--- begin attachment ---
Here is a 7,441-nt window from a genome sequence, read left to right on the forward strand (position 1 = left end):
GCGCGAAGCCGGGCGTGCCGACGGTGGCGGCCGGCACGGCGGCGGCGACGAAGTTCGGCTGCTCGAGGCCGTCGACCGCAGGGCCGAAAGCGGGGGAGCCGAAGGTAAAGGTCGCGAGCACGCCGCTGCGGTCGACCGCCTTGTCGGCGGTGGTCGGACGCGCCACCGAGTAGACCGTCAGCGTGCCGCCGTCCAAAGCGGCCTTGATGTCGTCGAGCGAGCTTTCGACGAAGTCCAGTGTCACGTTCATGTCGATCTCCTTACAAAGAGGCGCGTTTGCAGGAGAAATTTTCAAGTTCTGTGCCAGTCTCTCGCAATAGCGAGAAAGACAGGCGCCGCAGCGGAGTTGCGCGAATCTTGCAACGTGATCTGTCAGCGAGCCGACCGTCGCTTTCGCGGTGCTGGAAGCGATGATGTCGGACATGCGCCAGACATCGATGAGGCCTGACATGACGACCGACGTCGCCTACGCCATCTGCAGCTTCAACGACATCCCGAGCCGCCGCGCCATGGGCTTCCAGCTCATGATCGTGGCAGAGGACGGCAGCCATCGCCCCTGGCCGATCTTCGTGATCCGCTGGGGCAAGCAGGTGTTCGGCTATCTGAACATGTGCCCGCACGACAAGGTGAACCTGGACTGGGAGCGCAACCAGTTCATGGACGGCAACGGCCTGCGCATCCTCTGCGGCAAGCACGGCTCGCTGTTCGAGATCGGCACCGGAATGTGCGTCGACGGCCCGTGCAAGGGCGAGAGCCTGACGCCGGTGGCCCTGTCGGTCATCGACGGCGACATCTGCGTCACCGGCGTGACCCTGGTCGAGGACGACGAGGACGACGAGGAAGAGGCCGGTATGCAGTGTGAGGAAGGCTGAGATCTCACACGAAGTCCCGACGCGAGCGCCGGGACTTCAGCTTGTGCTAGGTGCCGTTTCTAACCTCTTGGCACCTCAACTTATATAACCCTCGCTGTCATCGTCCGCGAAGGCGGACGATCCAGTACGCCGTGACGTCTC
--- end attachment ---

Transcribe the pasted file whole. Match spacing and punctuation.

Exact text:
Here is a 7,441-nt window from a genome sequence, read left to right on the forward strand (position 1 = left end):
GCGCGAAGCCGGGCGTGCCGACGGTGGCGGCCGGCACGGCGGCGGCGACGAAGTTCGGCTGCTCGAGGCCGTCGACCGCAGGGCCGAAAGCGGGGGAGCCGAAGGTAAAGGTCGCGAGCACGCCGCTGCGGTCGACCGCCTTGTCGGCGGTGGTCGGACGCGCCACCGAGTAGACCGTCAGCGTGCCGCCGTCCAAAGCGGCCTTGATGTCGTCGAGCGAGCTTTCGACGAAGTCCAGTGTCACGTTCATGTCGATCTCCTTACAAAGAGGCGCGTTTGCAGGAGAAATTTTCAAGTTCTGTGCCAGTCTCTCGCAATAGCGAGAAAGACAGGCGCCGCAGCGGAGTTGCGCGAATCTTGCAACGTGATCTGTCAGCGAGCCGACCGTCGCTTTCGCGGTGCTGGAAGCGATGATGTCGGACATGCGCCAGACATCGATGAGGCCTGACATGACGACCGACGTCGCCTACGCCATCTGCAGCTTCAACGACATCCCGAGCCGCCGCGCCATGGGCTTCCAGCTCATGATCGTGGCAGAGGACGGCAGCCATCGCCCCTGGCCGATCTTCGTGATCCGCTGGGGCAAGCAGGTGTTCGGCTATCTGAACATGTGCCCGCACGACAAGGTGAACCTGGACTGGGAGCGCAACCAGTTCATGGACGGCAACGGCCTGCGCATCCTCTGCGGCAAGCACGGCTCGCTGTTCGAGATCGGCACCGGAATGTGCGTCGACGGCCCGTGCAAGGGCGAGAGCCTGACGCCGGTGGCCCTGTCGGTCATCGACGGCGACATCTGCGTCACCGGCGTGACCCTGGTCGAGGACGACGAGGACGACGAGGAAGAGGCCGGTATGCAGTGTGAGGAAGGCTGAGATCTCACACGAAGTCCCGACGCGAGCGCCGGGACTTCAGCTTGTGCTAGGTGCCGTTTCTAACCTCTTGGCACCTCAACTTATATAACCCTCGCTGTCATCGTCCGCGAAGGCGGACGATCCAGTACGCCGTGACGTCTC